2009 Commencal Meta 6.2 First Impressions

commencal closeupI was first introduced to the 2009 Commencal Meta 6 in early August, at the 2008 Winter Park Crankworx event. Unfortunately the BTI, Bicycle Technologies International, crew only had a medium size on hand. I had tried riding a their Supreme DH bike in a medium frame, but it was just too small. I was able to demo the Meta 55, which is basically a smaller version of the Meta 6. They even use the same swingarm. We got the ball rolling for a test at Crankworx, and the bike arrived at Dirt Rag on Tuesday, November 25th.

My test bike was in the Chris King booth at the Interbike Outdoor Demo before it got to me. It’s been ridden a few times and has some cool after market parts adorning it. The best of the non-stock parts is the new Chris King bottom bracket, which will be reviewed separately. The bike also has the always beautiful King headset, Race Face Evolve XC cranks, and Stan’s Tubeless system. These items are not stock parts on the production Meta 6.2.

One of the first things to catch my eye while opening the box to build the bike was the Crank Brothers Joplin adjustable seatpost. I have been wanting to try this system for a while and finally have the opportunity. The Formula Oro K18 brakes have removable, what appear to be stainless, thread inserts for the perch bolts. I run my brakes Moto, front on the right, and will need to swap those back if someone else wants to ride the bike for any extended period of time. The inserts decrease the chance of striping the small aluminum threads in the perches. The rear derailleur threads came pre-boogered (partially stripped), but I was able toladder ride clean, grease, and finesse the bolt back in smoothly. Another very cool feature on this bike is the adjustable head tube angle. Two pinch bolts can be loosened to allow a sleeve to be spun inside the head tube, giving plus or minus 0.5 degrees from the median setting. I then noticed the rear suspensions bolts and hardware. The bolts do not thread directly into the frame, they attach together via male and female ends. This could save a very costly swingarm or frame replacement in the event of a broken or over tightened bolt. The bike went together with no major problems, and looks quite remarkable with the red and white color scheme. The white Mavic EN 321 rims are the icing on the cake and the whole deal weighed in at 34.76 pounds, with Shimano SPD’s.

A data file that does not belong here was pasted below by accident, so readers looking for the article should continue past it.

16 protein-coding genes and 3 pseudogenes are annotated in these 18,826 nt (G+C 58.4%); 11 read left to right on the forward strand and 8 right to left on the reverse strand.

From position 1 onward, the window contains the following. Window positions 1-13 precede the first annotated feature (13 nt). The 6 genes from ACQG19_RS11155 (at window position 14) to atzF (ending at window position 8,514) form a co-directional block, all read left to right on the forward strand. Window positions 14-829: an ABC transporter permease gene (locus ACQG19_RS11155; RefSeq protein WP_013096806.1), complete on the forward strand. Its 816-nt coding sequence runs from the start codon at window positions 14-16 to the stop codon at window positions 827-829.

I was not able to to ride the bike until the next two, partially frozen, days. I will probably soon be switching to studded tires, but I wanted to get a few rides with the original setup. Pittsburgh’s Frick park is a good place for this bike. The entire park works around a major valley, meandering up and down the hills and all the smaller tributary valleys. There’s plenty of climbing, descending, and lots of jumps and drops. After a few early ride personal adjustments I was feeling a little more comfortable aboard the Meta 6.2. I had rolled down some of the more tame trails to determine what I had to change, so it was time to switch on the pro pedal feature of the high volume Fox Float RP2 shock and climb for a bit. I’m not sure if it’s the suspensions design or the high volume shock, but this pro pedal works much better than anylaunch other that I’ve used in the past. Switch it on and the rear end stiffens, but also moves just enough to retain great traction. The SDG Bel Air saddle was not working out quite as well. It just did not seem to fit. Maybe some more adjustments are needed. On the other side of the hills the seatpost was as good as I thought it would be, simply fantastic. It drops and raises effortlessly, allowing you to be in the perfect position for whatever it is you are doing. The rear suspension sucked up everything I hit, with plenty of travel to spare. My initial set-up seems to be working out, because I stayed away from the bigger drops and snow covered wooden jumps. They will require the other half of the travel I never touched on my first rides. The SRAM shifters work flawlessly, and the brakes feel strong.

I can’t wait to get a few more adjustment rides under my belt, and really find the bike’s groove. I can sense this bike is going to be a lot of fun to put through the paces.

--------------------

Like what you see? Please support independent publishing by Subscribing To Dirt Rag Magazine today.

Be the first to comment

Leave a Reply

Your email address will not be published.


*